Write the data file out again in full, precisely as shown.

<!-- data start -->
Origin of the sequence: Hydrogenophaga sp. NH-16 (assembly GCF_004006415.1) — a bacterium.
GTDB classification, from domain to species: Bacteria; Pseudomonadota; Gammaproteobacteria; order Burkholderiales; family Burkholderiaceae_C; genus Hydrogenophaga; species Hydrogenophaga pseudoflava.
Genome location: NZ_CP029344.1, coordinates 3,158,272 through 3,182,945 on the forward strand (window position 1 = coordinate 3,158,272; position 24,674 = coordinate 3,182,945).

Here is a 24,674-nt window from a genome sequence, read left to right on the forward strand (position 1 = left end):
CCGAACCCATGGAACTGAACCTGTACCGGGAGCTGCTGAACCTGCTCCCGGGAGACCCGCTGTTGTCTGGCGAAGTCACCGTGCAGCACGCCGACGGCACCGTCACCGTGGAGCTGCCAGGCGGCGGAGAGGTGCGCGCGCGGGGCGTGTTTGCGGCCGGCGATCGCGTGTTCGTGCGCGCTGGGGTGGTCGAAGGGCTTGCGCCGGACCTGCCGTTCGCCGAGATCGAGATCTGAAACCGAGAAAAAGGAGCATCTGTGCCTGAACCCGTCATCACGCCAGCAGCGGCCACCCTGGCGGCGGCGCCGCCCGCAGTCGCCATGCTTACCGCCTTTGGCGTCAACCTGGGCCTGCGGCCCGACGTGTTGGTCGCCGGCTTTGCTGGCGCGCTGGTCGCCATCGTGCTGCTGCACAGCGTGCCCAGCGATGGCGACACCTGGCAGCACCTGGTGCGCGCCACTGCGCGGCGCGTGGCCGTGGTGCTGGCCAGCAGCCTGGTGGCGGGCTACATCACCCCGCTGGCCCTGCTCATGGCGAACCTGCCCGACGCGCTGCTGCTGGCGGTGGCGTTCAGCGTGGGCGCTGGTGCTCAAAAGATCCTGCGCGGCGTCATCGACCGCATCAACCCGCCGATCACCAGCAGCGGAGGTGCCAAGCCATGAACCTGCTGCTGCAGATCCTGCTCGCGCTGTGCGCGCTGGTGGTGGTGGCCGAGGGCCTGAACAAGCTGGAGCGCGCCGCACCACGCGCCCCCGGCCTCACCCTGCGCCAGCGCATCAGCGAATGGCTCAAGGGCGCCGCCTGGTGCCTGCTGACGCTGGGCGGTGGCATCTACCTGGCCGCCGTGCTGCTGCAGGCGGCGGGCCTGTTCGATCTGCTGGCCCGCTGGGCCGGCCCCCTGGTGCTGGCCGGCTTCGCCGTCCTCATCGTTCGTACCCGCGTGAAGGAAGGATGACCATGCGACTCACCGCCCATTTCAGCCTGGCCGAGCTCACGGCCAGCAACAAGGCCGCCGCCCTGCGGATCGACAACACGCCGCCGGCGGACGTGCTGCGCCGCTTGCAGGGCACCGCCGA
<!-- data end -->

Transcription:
Origin of the sequence: Hydrogenophaga sp. NH-16 (assembly GCF_004006415.1) — a bacterium.
GTDB classification, from domain to species: Bacteria; Pseudomonadota; Gammaproteobacteria; order Burkholderiales; family Burkholderiaceae_C; genus Hydrogenophaga; species Hydrogenophaga pseudoflava.
Genome location: NZ_CP029344.1, coordinates 3,158,272 through 3,182,945 on the forward strand (window position 1 = coordinate 3,158,272; position 24,674 = coordinate 3,182,945).

Here is a 24,674-nt window from a genome sequence, read left to right on the forward strand (position 1 = left end):
CCGAACCCATGGAACTGAACCTGTACCGGGAGCTGCTGAACCTGCTCCCGGGAGACCCGCTGTTGTCTGGCGAAGTCACCGTGCAGCACGCCGACGGCACCGTCACCGTGGAGCTGCCAGGCGGCGGAGAGGTGCGCGCGCGGGGCGTGTTTGCGGCCGGCGATCGCGTGTTCGTGCGCGCTGGGGTGGTCGAAGGGCTTGCGCCGGACCTGCCGTTCGCCGAGATCGAGATCTGAAACCGAGAAAAAGGAGCATCTGTGCCTGAACCCGTCATCACGCCAGCAGCGGCCACCCTGGCGGCGGCGCCGCCCGCAGTCGCCATGCTTACCGCCTTTGGCGTCAACCTGGGCCTGCGGCCCGACGTGTTGGTCGCCGGCTTTGCTGGCGCGCTGGTCGCCATCGTGCTGCTGCACAGCGTGCCCAGCGATGGCGACACCTGGCAGCACCTGGTGCGCGCCACTGCGCGGCGCGTGGCCGTGGTGCTGGCCAGCAGCCTGGTGGCGGGCTACATCACCCCGCTGGCCCTGCTCATGGCGAACCTGCCCGACGCGCTGCTGCTGGCGGTGGCGTTCAGCGTGGGCGCTGGTGCTCAAAAGATCCTGCGCGGCGTCATCGACCGCATCAACCCGCCGATCACCAGCAGCGGAGGTGCCAAGCCATGAACCTGCTGCTGCAGATCCTGCTCGCGCTGTGCGCGCTGGTGGTGGTGGCCGAGGGCCTGAACAAGCTGGAGCGCGCCGCACCACGCGCCCCCGGCCTCACCCTGCGCCAGCGCATCAGCGAATGGCTCAAGGGCGCCGCCTGGTGCCTGCTGACGCTGGGCGGTGGCATCTACCTGGCCGCCGTGCTGCTGCAGGCGGCGGGCCTGTTCGATCTGCTGGCCCGCTGGGCCGGCCCCCTGGTGCTGGCCGGCTTCGCCGTCCTCATCGTTCGTACCCGCGTGAAGGAAGGATGACCATGCGACTCACCGCCCATTTCAGCCTGGCCGAGCTCACGGCCAGCAACAAGGCCGCCGCCCTGCGGATCGACAACACGCCGCCGGCGGACGTGCTGCGCCGCTTGCAGGGCACCGCCGA